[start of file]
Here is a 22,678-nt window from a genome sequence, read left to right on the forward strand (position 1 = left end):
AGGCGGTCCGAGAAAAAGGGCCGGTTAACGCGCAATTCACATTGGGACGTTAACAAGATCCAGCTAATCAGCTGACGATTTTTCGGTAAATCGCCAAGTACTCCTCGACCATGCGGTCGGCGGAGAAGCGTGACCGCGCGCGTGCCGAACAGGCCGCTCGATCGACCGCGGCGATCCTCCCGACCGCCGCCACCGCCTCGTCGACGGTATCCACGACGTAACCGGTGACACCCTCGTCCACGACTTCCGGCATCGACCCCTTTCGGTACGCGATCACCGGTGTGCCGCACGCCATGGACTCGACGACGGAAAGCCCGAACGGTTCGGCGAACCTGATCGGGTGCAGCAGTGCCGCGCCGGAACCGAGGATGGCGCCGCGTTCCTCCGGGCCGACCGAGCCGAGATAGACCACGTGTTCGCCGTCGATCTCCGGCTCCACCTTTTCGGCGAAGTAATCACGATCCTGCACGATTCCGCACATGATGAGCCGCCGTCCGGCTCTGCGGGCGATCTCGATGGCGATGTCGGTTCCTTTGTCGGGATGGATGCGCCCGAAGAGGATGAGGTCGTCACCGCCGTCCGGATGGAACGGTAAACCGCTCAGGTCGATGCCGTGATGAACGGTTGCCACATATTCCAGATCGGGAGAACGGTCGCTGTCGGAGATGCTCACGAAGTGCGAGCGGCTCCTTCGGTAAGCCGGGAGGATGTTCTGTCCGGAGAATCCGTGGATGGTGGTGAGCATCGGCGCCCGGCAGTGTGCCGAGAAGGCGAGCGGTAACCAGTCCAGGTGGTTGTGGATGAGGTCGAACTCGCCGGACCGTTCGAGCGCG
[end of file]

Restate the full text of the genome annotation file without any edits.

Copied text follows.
Here is a 22,678-nt window from a genome sequence, read left to right on the forward strand (position 1 = left end):
AGGCGGTCCGAGAAAAAGGGCCGGTTAACGCGCAATTCACATTGGGACGTTAACAAGATCCAGCTAATCAGCTGACGATTTTTCGGTAAATCGCCAAGTACTCCTCGACCATGCGGTCGGCGGAGAAGCGTGACCGCGCGCGTGCCGAACAGGCCGCTCGATCGACCGCGGCGATCCTCCCGACCGCCGCCACCGCCTCGTCGACGGTATCCACGACGTAACCGGTGACACCCTCGTCCACGACTTCCGGCATCGACCCCTTTCGGTACGCGATCACCGGTGTGCCGCACGCCATGGACTCGACGACGGAAAGCCCGAACGGTTCGGCGAACCTGATCGGGTGCAGCAGTGCCGCGCCGGAACCGAGGATGGCGCCGCGTTCCTCCGGGCCGACCGAGCCGAGATAGACCACGTGTTCGCCGTCGATCTCCGGCTCCACCTTTTCGGCGAAGTAATCACGATCCTGCACGATTCCGCACATGATGAGCCGCCGTCCGGCTCTGCGGGCGATCTCGATGGCGATGTCGGTTCCTTTGTCGGGATGGATGCGCCCGAAGAGGATGAGGTCGTCACCGCCGTCCGGATGGAACGGTAAACCGCTCAGGTCGATGCCGTGATGAACGGTTGCCACATATTCCAGATCGGGAGAACGGTCGCTGTCGGAGATGCTCACGAAGTGCGAGCGGCTCCTTCGGTAAGCCGGGAGGATGTTCTGTCCGGAGAATCCGTGGATGGTGGTGAGCATCGGCGCCCGGCAGTGTGCCGAGAAGGCGAGCGGTAACCAGTCCAGGTGGTTGTGGATGAGGTCGAACTCGCCGGACCGTTCGAGCGCG